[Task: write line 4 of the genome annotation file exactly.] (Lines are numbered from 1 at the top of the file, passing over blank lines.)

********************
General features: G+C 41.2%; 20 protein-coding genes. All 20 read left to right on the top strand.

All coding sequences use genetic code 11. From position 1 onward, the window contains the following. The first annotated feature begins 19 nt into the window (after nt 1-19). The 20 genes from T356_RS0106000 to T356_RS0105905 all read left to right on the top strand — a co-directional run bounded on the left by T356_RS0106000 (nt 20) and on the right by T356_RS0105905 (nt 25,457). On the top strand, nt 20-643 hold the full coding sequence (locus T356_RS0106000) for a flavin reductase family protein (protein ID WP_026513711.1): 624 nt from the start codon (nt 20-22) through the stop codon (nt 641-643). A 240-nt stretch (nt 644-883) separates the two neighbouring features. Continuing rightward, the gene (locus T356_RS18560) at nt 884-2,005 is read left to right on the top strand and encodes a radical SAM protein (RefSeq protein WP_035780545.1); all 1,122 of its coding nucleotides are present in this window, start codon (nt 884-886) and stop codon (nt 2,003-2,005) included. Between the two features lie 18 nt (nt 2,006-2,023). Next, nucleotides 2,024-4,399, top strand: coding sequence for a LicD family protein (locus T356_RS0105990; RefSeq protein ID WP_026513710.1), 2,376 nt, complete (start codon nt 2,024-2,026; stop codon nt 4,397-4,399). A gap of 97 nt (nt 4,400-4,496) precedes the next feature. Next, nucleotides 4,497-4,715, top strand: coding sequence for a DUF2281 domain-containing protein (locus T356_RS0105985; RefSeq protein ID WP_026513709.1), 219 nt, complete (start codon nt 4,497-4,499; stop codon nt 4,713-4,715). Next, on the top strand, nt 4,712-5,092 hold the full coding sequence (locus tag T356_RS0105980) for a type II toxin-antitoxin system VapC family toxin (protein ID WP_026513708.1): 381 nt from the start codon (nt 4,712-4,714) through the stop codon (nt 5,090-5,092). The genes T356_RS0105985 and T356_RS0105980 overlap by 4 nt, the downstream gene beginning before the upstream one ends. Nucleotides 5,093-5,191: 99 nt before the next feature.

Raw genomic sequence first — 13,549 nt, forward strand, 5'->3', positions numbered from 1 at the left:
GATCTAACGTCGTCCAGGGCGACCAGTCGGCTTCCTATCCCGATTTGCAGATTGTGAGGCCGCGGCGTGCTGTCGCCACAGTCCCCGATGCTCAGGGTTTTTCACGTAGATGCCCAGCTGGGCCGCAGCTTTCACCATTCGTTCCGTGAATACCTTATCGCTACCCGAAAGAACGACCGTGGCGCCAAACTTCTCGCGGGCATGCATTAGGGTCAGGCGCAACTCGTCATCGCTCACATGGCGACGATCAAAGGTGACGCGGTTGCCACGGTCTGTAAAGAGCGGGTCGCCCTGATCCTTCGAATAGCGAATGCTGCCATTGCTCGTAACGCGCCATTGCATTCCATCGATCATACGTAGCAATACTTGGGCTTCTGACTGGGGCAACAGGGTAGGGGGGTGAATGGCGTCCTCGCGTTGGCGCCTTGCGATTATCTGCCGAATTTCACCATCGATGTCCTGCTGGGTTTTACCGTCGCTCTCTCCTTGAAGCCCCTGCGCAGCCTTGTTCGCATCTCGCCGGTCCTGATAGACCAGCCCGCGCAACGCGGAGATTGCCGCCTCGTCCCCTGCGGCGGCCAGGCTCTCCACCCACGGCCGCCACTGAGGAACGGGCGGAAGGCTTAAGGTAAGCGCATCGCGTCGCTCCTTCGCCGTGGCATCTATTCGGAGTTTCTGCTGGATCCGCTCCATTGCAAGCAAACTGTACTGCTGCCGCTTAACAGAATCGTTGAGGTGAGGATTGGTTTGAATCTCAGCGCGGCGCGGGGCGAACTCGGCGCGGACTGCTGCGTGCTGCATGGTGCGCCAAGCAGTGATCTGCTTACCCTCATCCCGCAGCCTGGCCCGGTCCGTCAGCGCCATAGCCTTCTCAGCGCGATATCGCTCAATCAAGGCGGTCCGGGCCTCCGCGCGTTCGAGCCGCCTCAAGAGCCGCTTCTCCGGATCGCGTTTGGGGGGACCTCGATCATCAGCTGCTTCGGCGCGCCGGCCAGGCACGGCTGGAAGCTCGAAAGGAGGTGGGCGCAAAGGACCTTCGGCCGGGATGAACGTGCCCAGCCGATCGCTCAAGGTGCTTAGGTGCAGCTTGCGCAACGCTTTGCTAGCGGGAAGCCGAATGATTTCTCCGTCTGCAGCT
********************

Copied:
GATCTAACGTCGTCCAGGGCGACCAGTCGGCTTCCTATCCCGATTTGCAGATTGTGAGGCCGCGGCGTGCTGTCGCCACAGTCCCCGATGCTCAGGGTTTTTCACGTAGATGCCCAGCTGGGCCGCAGCTTTCACCATTCGTTCCGTGAATACCTTATCGCTACCCGAAAGAACGACCGTGGCGCCAAACTTCTCGCGGGCATGCATTAGGGTCAGGCGCAACTCGTCATCGCTCACATGGCGACGATCAAAGGTGACGCGGTTGCCACGGTCTGTAAAGAGCGGGTCGCCCTGATCCTTCGAATAGCGAATGCTGCCATTGCTCGTAACGCGCCATTGCATTCCATCGATCATACGTAGCAATACTTGGGCTTCTGACTGGGGCAACAGGGTAGGGGGGTGAATGGCGTCCTCGCGTTGGCGCCTTGCGATTATCTGCCGAATTTCACCATCGATGTCCTGCTGGGTTTTACCGTCGCTCTCTCCTTGAAGCCCCTGCGCAGCCTTGTTCGCATCTCGCCGGTCCTGATAGACCAGCCCGCGCAACGCGGAGATTGCCGCCTCGTCCCCTGCGGCGGCCAGGCTCTCCACCCACGGCCGCCACTGAGGAACGGGCGGAAGGCTTAAGGTAAGCGCATCGCGTCGCTCCTTCGCCGTGGCATCTATTCGGAGTTTCTGCTGGATCCGCTCCATTGCAAGCAAACTGTACTGCTGCCGCTTAACAGAATCGTTGAGGTGAGGATTGGTTTGAATCTCAGCGCGGCGCGGGGCGAACTCGGCGCGGACTGCTGCGTGCTGCATGGTGCGCCAAGCAGTGATCTGCTTACCCTCATCCCGCAGCCTGGCCCGGTCCGTCAGCGCCATAGCCTTCTCAGCGCGATATCGCTCAATCAAGGCGGTCCGGGCCTCCGCGCGTTCGAGCCGCCTCAAGAGCCGCTTCTCCGGATCGCGTTTGGGGGGACCTCGATCATCAGCTGCTTCGGCGCGCCGGCCAGGCACGGCTGGAAGCTCGAAAGGAGGTGGGCGCAAAGGACCTTCGGCCGGGATGAACGTGCCCAGCCGATCGCTCAAGGTGCTTAGGTGCAGCTTGCGCAACGCTTTGCTAGCGGGAAGCCGAATGATTTCTCCGTCTGCAGCT